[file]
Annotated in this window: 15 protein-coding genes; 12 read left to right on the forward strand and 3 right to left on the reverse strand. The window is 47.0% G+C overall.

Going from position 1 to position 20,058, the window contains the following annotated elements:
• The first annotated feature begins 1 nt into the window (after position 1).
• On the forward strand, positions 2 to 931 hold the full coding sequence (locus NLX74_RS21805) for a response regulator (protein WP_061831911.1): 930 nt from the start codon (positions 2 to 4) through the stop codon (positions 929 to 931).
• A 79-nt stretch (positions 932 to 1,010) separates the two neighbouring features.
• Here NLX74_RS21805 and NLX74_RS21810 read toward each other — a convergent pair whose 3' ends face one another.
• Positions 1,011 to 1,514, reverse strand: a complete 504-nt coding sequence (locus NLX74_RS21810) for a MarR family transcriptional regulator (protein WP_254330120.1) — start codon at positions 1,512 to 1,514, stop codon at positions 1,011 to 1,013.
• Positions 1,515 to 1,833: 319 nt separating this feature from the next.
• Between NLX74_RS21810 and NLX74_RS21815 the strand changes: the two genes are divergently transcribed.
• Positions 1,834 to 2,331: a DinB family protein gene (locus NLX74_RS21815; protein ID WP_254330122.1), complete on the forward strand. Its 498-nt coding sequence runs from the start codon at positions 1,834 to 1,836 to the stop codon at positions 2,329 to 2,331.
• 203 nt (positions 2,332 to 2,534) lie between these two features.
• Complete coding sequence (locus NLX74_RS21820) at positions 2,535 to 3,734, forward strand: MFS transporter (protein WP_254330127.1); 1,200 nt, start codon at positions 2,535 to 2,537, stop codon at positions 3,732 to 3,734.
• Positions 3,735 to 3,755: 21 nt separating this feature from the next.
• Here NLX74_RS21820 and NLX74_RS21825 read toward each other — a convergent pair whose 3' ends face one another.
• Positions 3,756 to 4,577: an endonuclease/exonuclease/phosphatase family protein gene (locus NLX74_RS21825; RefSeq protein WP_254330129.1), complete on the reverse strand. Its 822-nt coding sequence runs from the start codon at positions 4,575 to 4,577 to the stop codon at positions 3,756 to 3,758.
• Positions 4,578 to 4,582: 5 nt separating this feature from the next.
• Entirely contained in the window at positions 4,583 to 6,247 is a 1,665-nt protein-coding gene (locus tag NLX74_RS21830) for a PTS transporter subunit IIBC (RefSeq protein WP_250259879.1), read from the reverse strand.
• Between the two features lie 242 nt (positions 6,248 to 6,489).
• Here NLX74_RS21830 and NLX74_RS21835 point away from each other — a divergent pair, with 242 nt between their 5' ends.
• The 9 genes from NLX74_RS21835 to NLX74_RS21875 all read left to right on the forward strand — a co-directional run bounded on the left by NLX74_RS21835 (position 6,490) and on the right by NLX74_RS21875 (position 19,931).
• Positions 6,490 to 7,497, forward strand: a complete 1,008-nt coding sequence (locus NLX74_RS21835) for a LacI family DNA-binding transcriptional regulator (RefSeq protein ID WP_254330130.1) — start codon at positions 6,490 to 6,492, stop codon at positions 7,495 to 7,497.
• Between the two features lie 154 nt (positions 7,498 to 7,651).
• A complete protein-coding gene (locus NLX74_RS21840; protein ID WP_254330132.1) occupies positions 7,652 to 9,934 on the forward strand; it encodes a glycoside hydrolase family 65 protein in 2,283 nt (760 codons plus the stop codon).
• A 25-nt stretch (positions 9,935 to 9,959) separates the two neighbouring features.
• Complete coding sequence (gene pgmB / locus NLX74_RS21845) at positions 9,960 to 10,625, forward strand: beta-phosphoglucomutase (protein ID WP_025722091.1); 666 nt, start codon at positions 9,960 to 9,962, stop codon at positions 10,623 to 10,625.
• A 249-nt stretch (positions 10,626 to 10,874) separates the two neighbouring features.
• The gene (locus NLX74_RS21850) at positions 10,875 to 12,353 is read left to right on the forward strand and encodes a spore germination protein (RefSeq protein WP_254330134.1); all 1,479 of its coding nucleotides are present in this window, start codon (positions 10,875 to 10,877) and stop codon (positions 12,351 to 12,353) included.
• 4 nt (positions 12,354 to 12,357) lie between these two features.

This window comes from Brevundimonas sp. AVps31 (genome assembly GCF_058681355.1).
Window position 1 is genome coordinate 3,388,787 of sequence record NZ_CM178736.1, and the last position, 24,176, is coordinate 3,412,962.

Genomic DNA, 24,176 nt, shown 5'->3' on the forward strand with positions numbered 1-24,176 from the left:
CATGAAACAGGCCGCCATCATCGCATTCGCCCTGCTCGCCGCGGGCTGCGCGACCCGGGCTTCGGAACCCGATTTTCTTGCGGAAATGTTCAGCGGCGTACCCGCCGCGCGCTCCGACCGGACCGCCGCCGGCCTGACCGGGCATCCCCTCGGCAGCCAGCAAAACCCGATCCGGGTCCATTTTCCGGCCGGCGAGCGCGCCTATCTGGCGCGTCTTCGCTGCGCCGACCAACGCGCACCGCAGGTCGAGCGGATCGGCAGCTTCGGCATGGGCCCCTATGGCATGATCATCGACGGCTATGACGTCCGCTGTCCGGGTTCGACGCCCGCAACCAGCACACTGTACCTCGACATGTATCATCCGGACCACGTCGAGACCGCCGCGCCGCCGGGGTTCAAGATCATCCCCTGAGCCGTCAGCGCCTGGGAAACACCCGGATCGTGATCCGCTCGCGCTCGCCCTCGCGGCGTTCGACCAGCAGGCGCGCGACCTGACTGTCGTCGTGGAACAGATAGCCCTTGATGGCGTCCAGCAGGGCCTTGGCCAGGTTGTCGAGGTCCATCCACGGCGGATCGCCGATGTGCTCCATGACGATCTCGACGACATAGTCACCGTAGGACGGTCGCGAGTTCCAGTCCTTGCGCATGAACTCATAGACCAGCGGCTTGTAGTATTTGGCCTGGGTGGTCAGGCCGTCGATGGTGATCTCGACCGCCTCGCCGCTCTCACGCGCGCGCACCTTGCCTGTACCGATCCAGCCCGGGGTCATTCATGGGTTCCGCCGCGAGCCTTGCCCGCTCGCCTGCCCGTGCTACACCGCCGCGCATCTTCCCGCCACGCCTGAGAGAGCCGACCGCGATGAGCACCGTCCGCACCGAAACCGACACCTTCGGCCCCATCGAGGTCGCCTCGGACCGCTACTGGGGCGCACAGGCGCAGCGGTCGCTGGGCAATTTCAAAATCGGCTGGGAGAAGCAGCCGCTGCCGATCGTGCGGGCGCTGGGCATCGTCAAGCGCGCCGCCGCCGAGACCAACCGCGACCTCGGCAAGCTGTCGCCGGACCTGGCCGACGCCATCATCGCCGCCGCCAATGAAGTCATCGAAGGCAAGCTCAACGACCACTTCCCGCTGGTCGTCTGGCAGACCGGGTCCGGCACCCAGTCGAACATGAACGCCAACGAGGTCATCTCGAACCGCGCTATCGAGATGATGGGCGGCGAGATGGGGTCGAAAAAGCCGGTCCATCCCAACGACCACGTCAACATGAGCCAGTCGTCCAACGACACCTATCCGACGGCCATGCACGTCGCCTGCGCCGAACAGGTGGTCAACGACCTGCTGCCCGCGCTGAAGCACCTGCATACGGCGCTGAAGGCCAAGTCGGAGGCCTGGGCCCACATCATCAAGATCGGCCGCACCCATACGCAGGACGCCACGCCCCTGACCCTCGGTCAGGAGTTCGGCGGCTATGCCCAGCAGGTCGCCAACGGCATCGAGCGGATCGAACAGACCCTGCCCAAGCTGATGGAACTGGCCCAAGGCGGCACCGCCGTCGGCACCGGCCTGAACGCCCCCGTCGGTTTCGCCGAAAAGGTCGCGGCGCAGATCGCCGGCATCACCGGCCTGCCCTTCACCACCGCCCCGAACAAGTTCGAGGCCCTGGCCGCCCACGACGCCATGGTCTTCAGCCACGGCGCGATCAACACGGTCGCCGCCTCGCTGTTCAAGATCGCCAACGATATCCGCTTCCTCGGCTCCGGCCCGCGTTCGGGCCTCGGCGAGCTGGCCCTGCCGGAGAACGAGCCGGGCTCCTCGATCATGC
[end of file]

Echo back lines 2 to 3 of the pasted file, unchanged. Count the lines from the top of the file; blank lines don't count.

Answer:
Going from position 1 to position 20,058, the window contains the following annotated elements:
• The first annotated feature begins 1 nt into the window (after position 1).